Because idealism holds, the choices made by agents, which are the only true causes, are more fundamental than ‘randomness’, which is no more than a mathematical description of the propensities of agents to make these choices. Such choices are a primitive form of freedom, which every entity possesses, in a manner that is consistent with quantum mechanics. Kane rejects similar (what he calls) ‘agent-causation’ (hyphenated), but his rejection is not valid because he assumes physicalism (Kane, 1998, 187-95). With this reservation, Kane (1998) gives an excellent account of human libertarian free will.
Because, for each particle, flashes occur with a Poisson distribution according to GRW, the rejection of some attempted flashes is of no consequence.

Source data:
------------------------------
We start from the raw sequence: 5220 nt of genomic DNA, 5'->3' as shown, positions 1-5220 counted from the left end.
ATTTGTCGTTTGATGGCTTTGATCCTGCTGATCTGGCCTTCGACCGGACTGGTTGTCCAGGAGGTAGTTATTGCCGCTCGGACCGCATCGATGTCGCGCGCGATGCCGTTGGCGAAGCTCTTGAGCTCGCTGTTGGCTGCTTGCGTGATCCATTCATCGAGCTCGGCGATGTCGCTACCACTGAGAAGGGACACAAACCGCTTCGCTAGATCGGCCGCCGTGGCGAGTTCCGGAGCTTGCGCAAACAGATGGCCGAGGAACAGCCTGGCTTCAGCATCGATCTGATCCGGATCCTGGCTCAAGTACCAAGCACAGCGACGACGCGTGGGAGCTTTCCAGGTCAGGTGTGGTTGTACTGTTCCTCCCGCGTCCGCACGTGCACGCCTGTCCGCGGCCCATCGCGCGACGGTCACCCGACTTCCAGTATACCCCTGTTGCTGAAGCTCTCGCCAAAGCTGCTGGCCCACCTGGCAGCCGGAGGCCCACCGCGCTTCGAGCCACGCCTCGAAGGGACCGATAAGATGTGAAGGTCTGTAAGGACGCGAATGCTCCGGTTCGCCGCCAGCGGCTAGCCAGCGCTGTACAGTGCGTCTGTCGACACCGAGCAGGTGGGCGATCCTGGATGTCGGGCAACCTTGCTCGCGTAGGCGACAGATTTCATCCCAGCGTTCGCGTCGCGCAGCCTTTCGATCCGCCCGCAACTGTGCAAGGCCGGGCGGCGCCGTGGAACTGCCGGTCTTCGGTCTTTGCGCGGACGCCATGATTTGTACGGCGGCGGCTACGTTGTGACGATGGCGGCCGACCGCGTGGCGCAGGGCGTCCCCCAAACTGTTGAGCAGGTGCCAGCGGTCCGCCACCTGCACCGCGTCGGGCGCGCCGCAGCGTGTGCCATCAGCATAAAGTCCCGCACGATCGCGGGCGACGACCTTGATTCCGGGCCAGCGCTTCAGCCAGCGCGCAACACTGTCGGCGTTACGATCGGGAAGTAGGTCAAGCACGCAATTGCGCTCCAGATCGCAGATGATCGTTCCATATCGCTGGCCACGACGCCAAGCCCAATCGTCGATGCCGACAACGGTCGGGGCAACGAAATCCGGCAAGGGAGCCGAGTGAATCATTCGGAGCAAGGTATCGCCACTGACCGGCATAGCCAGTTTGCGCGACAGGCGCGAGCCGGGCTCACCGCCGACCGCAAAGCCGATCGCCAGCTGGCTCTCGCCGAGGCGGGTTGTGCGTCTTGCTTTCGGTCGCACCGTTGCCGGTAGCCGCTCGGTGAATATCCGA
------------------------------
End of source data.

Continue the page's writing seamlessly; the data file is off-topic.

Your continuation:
Cosmic time T gives a foliation of the cosmos into spacelike slices of finite thickness. This foliation is not arbitrary, but arises as a natural consequence of the choices made by agents. If we take a process view of the evolution of the cosmos – in which, at cosmic time T: some events exist in the past; some events exist in the present; and future events merely exist as potentialities – then the two-step process seems inevitable. (The usual way to describe Aspect-type experiments, in the context of GRW, is to assume that the flashes at spacelike separated locations A and B occur either at A first, or at B first, but this is not relativistically valid, even though these distinct assumptions yield empirically indistinguishable results. The account given here is therefore preferable.) Looking at this idealist GRW ontology in terms of John Bell’s ‘beables’ (1976), we find that flashes are the local beables, agents are non-local beables, and Ψ is a global beable.